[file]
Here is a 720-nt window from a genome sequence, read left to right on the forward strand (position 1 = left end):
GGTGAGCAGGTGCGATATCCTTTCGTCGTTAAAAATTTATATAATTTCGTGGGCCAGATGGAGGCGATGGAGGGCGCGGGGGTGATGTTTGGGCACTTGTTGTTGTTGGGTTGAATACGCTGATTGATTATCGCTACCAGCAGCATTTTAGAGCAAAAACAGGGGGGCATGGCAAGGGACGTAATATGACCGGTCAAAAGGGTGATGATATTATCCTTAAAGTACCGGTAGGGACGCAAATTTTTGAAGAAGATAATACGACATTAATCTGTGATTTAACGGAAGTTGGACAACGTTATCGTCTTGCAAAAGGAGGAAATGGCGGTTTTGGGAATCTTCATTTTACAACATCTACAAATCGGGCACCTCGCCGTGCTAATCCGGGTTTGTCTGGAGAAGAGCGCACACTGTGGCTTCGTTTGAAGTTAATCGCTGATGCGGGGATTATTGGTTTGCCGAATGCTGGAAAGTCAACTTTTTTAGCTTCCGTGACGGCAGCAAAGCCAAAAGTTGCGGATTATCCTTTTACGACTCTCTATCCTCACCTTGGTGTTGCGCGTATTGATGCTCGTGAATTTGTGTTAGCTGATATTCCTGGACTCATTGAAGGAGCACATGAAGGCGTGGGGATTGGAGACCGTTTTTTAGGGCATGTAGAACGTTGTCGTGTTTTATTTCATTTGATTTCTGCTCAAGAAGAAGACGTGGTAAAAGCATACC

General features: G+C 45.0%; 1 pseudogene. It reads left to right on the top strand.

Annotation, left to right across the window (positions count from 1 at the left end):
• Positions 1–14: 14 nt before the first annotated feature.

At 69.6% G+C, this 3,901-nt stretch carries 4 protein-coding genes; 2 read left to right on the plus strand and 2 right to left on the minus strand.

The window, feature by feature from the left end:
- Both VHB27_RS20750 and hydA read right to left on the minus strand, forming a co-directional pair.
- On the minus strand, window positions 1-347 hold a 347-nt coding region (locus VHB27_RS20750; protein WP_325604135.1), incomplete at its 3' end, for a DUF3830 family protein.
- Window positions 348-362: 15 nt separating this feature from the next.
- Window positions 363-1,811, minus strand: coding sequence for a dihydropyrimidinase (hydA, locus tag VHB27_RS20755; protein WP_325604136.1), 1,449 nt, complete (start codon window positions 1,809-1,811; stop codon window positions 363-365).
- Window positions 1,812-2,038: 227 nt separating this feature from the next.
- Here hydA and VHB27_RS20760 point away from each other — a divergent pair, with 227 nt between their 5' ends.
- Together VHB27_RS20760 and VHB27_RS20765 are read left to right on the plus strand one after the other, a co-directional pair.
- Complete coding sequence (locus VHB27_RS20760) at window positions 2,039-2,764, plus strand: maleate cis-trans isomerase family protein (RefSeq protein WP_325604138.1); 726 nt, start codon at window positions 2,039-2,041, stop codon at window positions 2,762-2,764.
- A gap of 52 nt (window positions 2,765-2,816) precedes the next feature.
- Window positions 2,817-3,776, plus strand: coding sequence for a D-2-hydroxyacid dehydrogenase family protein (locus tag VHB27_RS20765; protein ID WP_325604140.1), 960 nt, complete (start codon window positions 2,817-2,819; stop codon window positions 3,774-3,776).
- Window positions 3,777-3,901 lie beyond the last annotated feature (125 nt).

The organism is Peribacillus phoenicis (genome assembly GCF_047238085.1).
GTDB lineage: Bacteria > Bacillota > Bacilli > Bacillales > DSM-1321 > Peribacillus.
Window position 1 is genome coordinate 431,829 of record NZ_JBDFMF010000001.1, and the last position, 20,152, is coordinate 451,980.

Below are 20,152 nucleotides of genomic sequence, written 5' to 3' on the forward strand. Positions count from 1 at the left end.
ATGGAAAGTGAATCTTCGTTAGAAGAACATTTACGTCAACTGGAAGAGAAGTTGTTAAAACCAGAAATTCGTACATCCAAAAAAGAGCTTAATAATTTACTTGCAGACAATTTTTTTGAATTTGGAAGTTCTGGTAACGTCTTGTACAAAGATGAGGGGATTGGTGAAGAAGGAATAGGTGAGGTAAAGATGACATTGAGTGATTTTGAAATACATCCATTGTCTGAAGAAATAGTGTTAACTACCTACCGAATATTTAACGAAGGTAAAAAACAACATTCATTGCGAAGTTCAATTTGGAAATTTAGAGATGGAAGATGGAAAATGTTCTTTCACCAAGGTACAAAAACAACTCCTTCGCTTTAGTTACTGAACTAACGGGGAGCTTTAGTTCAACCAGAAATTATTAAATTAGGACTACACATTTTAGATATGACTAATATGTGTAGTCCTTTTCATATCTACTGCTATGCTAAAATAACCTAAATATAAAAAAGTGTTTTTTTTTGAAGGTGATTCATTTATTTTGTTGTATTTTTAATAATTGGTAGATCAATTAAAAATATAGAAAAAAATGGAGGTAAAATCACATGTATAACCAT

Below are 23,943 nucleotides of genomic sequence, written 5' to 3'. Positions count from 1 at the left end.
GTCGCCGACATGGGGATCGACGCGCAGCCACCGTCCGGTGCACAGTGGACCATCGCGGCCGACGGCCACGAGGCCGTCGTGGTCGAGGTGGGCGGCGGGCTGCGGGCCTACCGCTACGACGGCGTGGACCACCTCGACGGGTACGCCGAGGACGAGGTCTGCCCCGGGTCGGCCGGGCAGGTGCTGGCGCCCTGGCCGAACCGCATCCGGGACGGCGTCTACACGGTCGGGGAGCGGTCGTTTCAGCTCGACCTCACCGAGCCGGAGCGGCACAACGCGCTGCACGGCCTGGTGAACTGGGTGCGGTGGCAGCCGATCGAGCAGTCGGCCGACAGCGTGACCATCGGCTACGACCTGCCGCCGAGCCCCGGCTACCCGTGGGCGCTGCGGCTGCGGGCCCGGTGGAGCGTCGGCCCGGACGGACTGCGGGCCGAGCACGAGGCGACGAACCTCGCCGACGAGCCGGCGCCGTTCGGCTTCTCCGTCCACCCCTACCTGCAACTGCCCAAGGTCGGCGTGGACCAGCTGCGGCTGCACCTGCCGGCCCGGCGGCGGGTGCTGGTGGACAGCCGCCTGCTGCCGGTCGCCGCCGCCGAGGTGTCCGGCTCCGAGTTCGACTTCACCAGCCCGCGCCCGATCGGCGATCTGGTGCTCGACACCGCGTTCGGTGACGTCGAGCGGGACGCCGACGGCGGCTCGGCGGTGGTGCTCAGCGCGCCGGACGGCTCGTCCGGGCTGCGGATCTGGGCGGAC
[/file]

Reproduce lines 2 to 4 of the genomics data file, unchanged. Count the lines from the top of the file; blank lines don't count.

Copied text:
GGTGAGCAGGTGCGATATCCTTTCGTCGTTAAAAATTTATATAATTTCGTGGGCCAGATGGAGGCGATGGAGGGCGCGGGGGTGATGTTTGGGCACTTGTTGTTGTTGGGTTGAATACGCTGATTGATTATCGCTACCAGCAGCATTTTAGAGCAAAAACAGGGGGGCATGGCAAGGGACGTAATATGACCGGTCAAAAGGGTGATGATATTATCCTTAAAGTACCGGTAGGGACGCAAATTTTTGAAGAAGATAATACGACATTAATCTGTGATTTAACGGAAGTTGGACAACGTTATCGTCTTGCAAAAGGAGGAAATGGCGGTTTTGGGAATCTTCATTTTACAACATCTACAAATCGGGCACCTCGCCGTGCTAATCCGGGTTTGTCTGGAGAAGAGCGCACACTGTGGCTTCGTTTGAAGTTAATCGCTGATGCGGGGATTATTGGTTTGCCGAATGCTGGAAAGTCAACTTTTTTAGCTTCCGTGACGGCAGCAAAGCCAAAAGTTGCGGATTATCCTTTTACGACTCTCTATCCTCACCTTGGTGTTGCGCGTATTGATGCTCGTGAATTTGTGTTAGCTGATATTCCTGGACTCATTGAAGGAGCACATGAAGGCGTGGGGATTGGAGACCGTTTTTTAGGGCATGTAGAACGTTGTCGTGTTTTATTTCATTTGATTTCTGCTCAAGAAGAAGACGTGGTAAAAGCATACC

General features: G+C 45.0%; 1 pseudogene. It reads left to right on the top strand.

Annotation, left to right across the window (positions count from 1 at the left end):